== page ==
Georgia professors rally against proposed tenure review changes



State’s Board of Regents to vote on the proposals Wednesday

About 50 faculty members from at least a half-dozen Georgia universities rallied Tuesday against proposed changes to the state system’s post-tenure review process that they believe will make it easier for administrators to fire them.

The protest, held before a two-day state Board of Regents meeting on Georgia Tech’s campus, is the latest dispute in a semester-long battle between the two sides over key aspects of the system’s direction.

Many involved in Tuesday’s rally have also demanded the University System issue additional safety measures to prevent the spread of COVID-19, such as mask mandates in all classrooms. System administrators have rebuffed demands for mandates, instead strongly recommending students wear masks in all classes.

The tenure review changes under dispute include the potential for a faculty member to lose their job if they have two consecutive subpar annual reviews and don’t meet corrective measures. The proposed changes also include adding a student success component to reviews to evaluate how faculty members interact with students outside the classroom through mentoring or advising.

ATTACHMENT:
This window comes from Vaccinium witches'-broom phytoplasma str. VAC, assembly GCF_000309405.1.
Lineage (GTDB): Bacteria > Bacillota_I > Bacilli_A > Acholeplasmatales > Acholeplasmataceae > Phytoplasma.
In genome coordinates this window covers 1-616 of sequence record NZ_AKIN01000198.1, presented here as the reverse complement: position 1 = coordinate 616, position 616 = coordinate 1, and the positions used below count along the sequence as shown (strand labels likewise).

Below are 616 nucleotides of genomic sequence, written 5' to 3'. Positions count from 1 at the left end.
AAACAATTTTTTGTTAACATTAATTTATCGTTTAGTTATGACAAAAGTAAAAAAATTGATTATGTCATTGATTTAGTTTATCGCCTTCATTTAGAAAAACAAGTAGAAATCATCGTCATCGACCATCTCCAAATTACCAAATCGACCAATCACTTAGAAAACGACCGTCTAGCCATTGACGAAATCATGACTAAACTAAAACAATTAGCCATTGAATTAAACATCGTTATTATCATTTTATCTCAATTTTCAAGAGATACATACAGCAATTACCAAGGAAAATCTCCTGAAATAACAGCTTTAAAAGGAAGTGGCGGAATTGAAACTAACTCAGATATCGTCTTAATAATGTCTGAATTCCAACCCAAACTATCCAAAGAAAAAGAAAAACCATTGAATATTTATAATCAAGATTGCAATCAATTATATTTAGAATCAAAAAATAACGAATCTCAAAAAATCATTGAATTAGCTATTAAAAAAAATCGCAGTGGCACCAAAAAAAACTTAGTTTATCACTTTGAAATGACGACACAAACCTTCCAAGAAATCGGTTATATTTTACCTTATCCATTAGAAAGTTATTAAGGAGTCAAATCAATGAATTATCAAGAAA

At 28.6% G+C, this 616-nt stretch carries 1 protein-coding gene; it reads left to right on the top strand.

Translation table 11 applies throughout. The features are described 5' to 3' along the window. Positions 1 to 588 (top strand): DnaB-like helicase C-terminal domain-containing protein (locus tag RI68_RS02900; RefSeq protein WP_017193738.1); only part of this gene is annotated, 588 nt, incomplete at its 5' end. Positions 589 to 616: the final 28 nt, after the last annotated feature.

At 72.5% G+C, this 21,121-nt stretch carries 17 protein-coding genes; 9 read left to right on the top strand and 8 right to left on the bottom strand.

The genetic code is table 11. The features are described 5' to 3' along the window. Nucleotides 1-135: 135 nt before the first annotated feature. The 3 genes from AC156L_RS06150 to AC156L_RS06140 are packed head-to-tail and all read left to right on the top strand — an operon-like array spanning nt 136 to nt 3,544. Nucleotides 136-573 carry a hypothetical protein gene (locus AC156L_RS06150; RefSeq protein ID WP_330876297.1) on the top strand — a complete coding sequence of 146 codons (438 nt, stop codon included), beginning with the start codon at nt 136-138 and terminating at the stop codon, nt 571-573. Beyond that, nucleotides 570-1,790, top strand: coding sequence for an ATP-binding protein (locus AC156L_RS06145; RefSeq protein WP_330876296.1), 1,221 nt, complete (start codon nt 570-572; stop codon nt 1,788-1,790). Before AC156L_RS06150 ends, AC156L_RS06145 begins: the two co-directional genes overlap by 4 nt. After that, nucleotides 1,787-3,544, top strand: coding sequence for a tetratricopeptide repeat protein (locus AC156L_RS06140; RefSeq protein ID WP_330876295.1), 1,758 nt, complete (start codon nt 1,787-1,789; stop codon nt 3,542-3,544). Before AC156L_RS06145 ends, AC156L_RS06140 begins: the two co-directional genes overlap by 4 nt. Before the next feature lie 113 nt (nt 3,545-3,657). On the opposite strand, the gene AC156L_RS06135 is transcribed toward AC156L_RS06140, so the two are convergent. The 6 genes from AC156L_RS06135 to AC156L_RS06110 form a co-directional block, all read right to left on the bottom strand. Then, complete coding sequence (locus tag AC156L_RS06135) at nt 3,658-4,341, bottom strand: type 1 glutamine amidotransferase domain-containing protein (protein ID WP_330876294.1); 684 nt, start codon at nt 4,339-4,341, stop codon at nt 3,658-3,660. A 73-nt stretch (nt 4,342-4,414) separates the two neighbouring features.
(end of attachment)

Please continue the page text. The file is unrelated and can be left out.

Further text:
ExploreTenure review: Why Georgia's Board of Regents may revise rules for college faculty

The demonstrators repeatedly chanted “What do we want? Protect tenure. When do we want it? Now.”

Several states have attempted to curtail tenure in recent years, and the percentage of faculty members with tenure has declined nationally, according to some research. The faculty members who attended Tuesday’s rally believe the changes are a political power grab being led by some Regents members to be in alignment with efforts in other states.



About 27% of the University System’s 11,846 faculty members were classified last year as professors, slightly up from 24% in 2015, state data shows.

System leaders say the proposed changes are an attempt to better measure student success. They say that is critical as they try to do a better job of getting students to complete their degrees.

“Our intent with these policy changes is to promote faculty development and accountability as well as to align these with our mission of student success,” Regent Erin Hames said during the board’s Academic Affairs committee meeting Tuesday.

The board is scheduled to vote on the proposed changes Wednesday.